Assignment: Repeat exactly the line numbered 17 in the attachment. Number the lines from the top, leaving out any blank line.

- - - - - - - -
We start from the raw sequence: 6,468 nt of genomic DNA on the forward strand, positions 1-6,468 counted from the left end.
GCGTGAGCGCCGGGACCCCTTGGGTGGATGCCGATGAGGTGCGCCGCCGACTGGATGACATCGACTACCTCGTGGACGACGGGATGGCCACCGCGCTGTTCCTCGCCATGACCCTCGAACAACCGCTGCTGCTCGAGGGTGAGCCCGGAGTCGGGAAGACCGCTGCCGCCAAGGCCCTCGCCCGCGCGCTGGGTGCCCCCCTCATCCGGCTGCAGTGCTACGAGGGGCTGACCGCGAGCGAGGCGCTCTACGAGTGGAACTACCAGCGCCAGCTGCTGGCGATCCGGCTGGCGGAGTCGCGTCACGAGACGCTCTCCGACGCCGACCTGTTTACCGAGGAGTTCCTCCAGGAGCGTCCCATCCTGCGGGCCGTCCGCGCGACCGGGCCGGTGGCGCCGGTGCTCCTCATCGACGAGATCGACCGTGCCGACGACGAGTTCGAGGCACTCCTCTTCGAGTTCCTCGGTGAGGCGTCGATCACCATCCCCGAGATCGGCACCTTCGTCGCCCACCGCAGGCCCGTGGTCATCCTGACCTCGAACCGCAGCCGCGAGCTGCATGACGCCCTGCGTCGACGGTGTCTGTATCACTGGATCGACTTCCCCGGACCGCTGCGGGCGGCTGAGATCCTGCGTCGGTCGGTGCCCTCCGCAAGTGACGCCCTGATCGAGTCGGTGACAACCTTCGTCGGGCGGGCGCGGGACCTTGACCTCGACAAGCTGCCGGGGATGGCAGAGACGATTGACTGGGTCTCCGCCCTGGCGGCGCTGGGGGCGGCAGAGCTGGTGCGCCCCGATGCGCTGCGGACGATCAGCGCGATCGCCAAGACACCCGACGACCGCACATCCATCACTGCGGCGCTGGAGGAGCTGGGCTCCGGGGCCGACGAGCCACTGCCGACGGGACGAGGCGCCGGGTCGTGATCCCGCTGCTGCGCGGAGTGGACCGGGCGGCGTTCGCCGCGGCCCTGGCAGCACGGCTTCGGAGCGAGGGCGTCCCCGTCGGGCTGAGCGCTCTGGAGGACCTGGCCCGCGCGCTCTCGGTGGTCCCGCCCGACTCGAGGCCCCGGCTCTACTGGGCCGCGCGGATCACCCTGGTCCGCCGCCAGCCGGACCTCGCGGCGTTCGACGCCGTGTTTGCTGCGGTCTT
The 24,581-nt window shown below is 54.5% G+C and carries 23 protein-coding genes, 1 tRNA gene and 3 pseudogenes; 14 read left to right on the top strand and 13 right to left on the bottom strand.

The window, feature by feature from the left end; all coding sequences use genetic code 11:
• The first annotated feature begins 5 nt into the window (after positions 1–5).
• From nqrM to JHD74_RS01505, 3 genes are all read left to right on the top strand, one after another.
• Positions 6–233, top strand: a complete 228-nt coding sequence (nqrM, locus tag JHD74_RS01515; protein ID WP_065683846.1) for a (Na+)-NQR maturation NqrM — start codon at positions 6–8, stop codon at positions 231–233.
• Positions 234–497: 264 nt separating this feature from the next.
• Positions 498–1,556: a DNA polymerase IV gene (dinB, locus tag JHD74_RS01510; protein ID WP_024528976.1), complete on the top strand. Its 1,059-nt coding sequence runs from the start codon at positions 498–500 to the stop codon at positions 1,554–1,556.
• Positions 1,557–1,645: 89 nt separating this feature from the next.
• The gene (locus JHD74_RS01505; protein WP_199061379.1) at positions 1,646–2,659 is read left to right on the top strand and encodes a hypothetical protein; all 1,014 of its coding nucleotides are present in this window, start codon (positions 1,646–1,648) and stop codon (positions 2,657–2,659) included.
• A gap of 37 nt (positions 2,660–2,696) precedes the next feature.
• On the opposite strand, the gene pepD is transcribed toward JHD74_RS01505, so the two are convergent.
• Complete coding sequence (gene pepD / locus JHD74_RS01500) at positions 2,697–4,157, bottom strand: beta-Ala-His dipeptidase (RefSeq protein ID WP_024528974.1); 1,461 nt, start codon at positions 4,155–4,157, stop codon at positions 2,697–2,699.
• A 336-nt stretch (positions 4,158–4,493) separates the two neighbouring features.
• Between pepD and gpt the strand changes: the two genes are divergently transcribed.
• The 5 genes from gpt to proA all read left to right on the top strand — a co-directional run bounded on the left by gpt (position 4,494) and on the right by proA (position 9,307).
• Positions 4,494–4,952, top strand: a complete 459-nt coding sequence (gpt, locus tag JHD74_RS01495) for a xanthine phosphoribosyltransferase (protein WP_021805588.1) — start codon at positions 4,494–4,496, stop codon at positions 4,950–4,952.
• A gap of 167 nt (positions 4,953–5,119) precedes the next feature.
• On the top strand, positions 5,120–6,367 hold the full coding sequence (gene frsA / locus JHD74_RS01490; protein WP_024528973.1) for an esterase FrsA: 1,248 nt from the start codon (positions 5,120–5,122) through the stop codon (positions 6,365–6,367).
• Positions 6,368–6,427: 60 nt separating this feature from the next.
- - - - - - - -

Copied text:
• The 5 genes from gpt to proA all read left to right on the top strand — a co-directional run bounded on the left by gpt (position 4,494) and on the right by proA (position 9,307).